Returning to gemspace
You're viewing a Gemini article on the web
It's much better to view it on Gemini!
Following the recent exodus of Twitter users to Mastodon, the Fediverse saw a lot of chatter from new users talking about the superiority of the Fediverse over other solutions. This reminded me somewhat of Gemini's popularity a couple of years ago, which saw a lot of users announcing their departure from the clear web to embrace Gemini full-time. I made a jokey post about it based on my experience with Gemini back in the day.
Remember when Gemini was the new hotness? That was fun.
To my surprise a few people piped up that not only is Gemini still alive and kicking, it's actually more populated than it was before. I'll admit it got me curious. I was pretty enthusiastic about Gemini back in the day, so I decided to give it another look. Let's just say: they weren't wrong.
From what I can see, the biggest change is the reduction in gemlogs exclusively talking about Gemini and its superiority as a protocol/platform. The thing that really put me off Gemini was the it ended up becoming nothing more than an in-crowd shouting about how great Gemini is *inside* Gemini. This gets boring fast. I was interested to see what people might actually *do* within the limitations of the Gemini protocol, but at the time it wasn't really forthcoming.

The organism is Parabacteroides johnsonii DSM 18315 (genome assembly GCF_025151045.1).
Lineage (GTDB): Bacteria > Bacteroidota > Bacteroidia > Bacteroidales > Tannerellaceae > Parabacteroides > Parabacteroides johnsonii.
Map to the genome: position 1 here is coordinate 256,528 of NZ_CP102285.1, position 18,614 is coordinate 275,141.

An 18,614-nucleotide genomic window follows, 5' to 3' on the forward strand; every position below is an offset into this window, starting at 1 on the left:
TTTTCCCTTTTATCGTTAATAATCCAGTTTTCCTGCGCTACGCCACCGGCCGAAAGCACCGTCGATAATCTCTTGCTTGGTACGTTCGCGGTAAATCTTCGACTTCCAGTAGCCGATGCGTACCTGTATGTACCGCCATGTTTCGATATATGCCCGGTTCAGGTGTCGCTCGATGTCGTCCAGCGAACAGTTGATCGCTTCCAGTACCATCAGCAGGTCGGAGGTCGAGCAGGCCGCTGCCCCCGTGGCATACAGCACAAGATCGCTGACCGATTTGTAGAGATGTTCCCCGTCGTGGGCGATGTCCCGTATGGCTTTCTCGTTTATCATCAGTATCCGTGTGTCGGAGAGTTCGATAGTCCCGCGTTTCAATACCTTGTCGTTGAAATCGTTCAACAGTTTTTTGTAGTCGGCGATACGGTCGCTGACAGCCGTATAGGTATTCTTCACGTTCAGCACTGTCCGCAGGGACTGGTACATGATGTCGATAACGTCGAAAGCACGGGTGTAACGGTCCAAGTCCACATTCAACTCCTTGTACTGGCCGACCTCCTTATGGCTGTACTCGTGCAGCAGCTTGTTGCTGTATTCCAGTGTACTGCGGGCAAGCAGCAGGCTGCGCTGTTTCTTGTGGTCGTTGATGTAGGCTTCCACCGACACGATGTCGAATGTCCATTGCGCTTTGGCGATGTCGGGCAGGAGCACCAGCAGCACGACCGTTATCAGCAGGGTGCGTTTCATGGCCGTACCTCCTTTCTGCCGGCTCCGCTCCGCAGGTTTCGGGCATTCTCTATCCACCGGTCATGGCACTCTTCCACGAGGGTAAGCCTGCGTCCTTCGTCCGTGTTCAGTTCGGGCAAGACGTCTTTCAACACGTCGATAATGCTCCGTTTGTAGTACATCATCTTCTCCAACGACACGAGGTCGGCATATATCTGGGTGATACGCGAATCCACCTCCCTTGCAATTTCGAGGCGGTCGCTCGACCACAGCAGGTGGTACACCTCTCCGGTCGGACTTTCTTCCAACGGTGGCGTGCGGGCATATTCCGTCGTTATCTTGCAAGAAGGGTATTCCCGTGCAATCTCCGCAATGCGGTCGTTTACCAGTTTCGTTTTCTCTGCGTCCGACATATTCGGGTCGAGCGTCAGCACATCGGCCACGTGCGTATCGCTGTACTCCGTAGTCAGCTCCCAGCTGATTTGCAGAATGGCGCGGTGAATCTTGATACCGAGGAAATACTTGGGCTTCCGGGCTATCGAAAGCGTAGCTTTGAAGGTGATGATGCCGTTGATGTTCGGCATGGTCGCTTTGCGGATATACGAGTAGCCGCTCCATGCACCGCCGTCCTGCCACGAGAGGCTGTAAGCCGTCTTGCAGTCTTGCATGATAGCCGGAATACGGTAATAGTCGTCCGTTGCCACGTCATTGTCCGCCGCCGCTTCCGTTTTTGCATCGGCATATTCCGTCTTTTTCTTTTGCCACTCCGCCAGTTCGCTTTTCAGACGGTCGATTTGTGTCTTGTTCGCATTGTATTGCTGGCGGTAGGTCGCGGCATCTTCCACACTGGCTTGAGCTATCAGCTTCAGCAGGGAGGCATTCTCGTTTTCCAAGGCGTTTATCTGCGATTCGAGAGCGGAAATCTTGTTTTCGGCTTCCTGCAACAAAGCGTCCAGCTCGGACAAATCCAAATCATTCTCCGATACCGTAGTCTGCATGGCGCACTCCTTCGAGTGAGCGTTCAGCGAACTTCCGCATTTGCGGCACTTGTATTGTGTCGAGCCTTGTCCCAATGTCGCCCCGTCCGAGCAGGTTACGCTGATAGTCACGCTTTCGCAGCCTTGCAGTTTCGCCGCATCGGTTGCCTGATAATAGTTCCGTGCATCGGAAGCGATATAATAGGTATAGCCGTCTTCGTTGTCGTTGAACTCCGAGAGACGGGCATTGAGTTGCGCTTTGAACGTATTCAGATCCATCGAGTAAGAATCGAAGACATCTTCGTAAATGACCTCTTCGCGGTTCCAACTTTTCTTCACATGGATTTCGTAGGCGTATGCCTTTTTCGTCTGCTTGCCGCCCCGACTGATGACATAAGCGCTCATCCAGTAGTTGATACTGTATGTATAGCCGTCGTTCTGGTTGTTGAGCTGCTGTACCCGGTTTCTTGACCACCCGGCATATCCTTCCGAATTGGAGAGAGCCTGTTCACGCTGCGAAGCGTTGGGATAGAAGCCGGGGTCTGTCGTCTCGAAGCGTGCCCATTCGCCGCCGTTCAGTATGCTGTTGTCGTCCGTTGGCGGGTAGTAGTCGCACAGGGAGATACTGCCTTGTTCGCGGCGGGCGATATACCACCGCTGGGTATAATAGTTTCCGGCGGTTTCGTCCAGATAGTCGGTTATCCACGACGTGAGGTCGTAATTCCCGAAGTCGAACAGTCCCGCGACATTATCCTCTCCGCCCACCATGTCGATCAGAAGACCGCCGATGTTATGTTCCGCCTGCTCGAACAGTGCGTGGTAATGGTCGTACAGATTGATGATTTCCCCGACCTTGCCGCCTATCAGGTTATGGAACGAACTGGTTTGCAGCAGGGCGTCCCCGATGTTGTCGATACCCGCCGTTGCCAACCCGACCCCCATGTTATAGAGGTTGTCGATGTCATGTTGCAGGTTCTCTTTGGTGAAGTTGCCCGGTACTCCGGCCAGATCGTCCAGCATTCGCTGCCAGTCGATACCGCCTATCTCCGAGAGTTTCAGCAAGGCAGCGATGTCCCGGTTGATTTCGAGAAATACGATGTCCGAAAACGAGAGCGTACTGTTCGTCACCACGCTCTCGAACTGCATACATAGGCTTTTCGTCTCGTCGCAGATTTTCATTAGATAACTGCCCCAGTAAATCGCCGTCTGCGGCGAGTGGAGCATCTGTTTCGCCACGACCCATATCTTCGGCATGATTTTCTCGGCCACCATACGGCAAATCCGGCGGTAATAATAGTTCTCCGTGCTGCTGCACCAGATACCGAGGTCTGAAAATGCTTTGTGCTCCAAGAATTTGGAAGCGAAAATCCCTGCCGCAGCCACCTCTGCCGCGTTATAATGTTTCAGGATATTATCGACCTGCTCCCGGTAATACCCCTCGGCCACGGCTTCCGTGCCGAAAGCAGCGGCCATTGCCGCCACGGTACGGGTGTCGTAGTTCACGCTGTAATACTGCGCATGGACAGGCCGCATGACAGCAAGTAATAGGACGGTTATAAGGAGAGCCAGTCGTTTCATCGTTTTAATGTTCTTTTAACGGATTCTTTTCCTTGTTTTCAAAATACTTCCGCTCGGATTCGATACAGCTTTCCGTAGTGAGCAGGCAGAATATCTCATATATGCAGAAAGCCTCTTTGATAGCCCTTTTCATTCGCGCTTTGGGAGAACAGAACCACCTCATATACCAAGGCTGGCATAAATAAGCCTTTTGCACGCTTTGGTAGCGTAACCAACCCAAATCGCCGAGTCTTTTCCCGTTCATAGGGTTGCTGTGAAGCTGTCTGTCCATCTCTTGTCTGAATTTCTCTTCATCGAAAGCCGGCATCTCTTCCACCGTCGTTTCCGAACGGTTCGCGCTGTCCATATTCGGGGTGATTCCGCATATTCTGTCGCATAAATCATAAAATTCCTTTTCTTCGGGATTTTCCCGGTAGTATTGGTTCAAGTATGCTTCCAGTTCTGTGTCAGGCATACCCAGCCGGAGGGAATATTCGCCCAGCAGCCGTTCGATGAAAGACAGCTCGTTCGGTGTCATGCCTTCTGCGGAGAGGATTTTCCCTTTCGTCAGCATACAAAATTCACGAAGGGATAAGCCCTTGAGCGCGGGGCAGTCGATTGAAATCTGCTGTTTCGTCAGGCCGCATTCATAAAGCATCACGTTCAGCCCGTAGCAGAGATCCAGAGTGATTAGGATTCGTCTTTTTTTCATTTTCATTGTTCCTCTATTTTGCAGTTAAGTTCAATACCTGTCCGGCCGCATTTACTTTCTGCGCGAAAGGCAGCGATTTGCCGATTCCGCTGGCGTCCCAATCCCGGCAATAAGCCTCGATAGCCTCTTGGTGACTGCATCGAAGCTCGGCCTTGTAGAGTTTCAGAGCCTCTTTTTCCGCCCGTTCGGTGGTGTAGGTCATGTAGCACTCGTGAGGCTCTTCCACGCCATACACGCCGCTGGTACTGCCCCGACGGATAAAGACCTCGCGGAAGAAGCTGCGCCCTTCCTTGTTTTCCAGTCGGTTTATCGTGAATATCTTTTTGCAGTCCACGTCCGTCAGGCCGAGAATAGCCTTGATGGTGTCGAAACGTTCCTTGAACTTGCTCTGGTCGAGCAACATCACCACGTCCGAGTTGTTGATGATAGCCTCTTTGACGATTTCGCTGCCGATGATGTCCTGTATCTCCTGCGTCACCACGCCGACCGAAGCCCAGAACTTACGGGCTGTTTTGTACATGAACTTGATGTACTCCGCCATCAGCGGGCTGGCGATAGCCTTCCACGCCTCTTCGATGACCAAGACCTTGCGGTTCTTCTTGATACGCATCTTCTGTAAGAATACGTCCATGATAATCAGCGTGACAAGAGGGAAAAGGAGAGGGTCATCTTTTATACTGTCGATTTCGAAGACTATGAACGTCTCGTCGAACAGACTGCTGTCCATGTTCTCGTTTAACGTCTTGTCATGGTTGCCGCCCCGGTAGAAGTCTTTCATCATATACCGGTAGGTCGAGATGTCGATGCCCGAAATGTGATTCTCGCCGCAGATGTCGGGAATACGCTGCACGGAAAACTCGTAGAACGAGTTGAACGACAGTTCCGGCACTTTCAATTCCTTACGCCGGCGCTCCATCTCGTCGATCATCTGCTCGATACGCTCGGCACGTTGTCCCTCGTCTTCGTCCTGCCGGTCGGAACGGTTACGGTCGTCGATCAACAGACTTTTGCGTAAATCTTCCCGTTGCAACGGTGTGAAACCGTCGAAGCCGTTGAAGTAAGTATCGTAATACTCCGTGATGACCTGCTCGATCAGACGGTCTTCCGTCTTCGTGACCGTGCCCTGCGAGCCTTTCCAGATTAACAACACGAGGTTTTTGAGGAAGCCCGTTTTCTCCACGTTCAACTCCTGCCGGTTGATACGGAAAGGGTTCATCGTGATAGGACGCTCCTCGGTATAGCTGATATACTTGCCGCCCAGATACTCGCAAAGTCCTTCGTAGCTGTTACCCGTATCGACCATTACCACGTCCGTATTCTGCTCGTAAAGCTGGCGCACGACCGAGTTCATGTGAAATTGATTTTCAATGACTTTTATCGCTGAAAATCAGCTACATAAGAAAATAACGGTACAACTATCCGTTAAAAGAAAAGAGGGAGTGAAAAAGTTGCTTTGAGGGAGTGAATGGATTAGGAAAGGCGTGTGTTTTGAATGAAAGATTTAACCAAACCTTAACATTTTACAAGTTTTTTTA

On my return this time, however, I have seen a huge reduction in this kind of posting. People seem to have actually settled into a rhythm of posting genuinely interesting or personal things on their gemlogs. In addition there are a lot more fantastic and interesting projects out there. For example:
Station: a Gemini social media platform
The Midnight Pub: a gathering ground for gemini users
Newswaffle: read the news
Chilly: a weather tool
Gemipedia: Wikipedia in Gemini
This is exactly the kind of thing I had been hoping to see originally: interesting uses of a lighter protocol that could give me a reason to come back to the Gemini space on a regular basis. It's really nice to see that this kind of thing has taken off.
What's not changed?
The other nice thing is that Gemini remains, well, limited. I'm happy to see that the developers haven't bowed to pressure to add more web-like features into the spec. We already have the web, so it would be redundant to ape it in Gemini.
Will I stay?
I decided not to re-upload my old gemlog, but instead to start a new one. It feels as good a time as any to start again and give Gemini a fresh chance. I've had a lot of fun the last few days just browsing through interesting posts and sites on gemspace and even introduced one of my non-technical friends to it. I'm a flaky person in general, so it's entirely possible that I'll stop using this again soon. But maybe I'll come back to it again.
My Mastodon post